How staying at home has helped UAE residents save more money amid Covid-19
From cutting back on eating out, to rent reductions and lower utility bills, five residents document their spending cuts
As the economic impact of Covid-19 and subsequent shutdown bites into personal budgets across the world, UAE residents are among the many trimming their living costs.
While some are reacting to salary squeezes or job losses, others have adjusted their spending habits in anticipation of financial migraines ahead.
With the stay-at-home measures now easing across the Emirates, five residents explain how they have cut back on their spending over the past couple of months:
'We've cut our spending by Dh6,000 a month'
When the knock-on effect of movement restrictions designed to curb the spread of the virus reduced their income to one salary, Abu Dhabi residents Emily and Nader Musharbash, from the UK, looked to economise where they could. However, the couple were determined not to let an austerity sweep affect the wellbeing of their child, Tia.
“We had to re-evaluate how much food we buy each week, focusing on our 18-month-old daughter getting better quality food than us,” says Ms Musharbash, 34.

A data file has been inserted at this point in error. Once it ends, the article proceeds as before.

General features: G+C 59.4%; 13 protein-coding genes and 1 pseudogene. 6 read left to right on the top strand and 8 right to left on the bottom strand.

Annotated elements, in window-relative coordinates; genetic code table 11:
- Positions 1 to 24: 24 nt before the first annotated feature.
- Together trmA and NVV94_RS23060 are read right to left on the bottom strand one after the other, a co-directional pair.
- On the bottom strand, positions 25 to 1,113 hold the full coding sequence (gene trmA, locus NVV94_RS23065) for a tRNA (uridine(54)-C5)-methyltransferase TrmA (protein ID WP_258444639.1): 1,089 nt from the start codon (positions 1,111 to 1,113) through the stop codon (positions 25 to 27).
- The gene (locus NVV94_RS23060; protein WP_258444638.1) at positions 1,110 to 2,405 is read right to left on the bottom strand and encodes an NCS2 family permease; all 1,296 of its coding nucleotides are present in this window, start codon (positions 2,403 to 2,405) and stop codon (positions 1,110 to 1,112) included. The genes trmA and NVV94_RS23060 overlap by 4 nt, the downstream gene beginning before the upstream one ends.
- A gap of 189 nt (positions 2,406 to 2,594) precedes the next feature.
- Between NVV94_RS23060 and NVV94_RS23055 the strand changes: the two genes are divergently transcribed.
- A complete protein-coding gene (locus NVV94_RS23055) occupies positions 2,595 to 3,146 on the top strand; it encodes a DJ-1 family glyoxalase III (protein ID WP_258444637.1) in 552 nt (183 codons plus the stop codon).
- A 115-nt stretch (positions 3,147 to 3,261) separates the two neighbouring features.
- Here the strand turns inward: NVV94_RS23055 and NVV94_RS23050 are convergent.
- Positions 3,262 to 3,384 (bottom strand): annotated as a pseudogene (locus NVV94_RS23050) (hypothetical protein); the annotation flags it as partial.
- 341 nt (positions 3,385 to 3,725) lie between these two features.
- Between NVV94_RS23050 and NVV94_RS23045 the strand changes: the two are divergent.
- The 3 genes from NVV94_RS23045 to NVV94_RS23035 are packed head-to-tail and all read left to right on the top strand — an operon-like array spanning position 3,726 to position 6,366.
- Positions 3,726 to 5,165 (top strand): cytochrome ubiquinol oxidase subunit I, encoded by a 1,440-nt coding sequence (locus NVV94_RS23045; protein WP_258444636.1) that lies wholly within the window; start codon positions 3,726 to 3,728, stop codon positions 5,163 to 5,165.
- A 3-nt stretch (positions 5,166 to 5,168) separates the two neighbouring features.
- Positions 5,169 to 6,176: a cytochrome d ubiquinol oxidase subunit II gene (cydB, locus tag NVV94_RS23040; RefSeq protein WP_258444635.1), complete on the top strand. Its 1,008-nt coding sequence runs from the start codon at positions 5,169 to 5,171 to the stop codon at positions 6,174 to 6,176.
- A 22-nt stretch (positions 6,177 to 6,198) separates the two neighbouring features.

“That's also meant purchasing less vegan food – we’re not vegan but prefer to avoid dairy products – as it’s more expensive. We've obviously stopped going for dinners and lunches, but that has meant we don't order in either. We also had to temporarily let go of our nanny and hire car.”
The Yas Island-based family’s spending revision came as dance teacher Mr Nader’s work dried up, with the school closing and private lessons halted.
“He now has a few private sessions running via Zoom, but he [effectively] lost all his salary in one hit,” says Ms Musharbash, a marketing manager for Abu Dhabi’s Bodytree Wellness Studio, which retained its staff.
“I have managed to keep my job as I turned the company digital in order to keep it running, and provide the community with support on their health and wellness journey when everyone needs it more than ever.”
The family also reduced major costs by securing a healthy rent reduction.
“We've saved a whopping Dh6,000 per month [off our overall outgoings],” she adds. “That’s a big deal, given that we are living on one salary right now.”
'We slashed our electricity bill by using fans instead of AC'
Having recently upgraded to a five bedroom home to accommodate a growing family, Rosa Bullock, owner of Dubai marketing and events firm Sociate, and her husband Stewart were keen to cut costs. Using fans instead of air-conditioning throughout their Al Furjan property, they have managed to reduce their electricity bill to less than their previous two-bed home.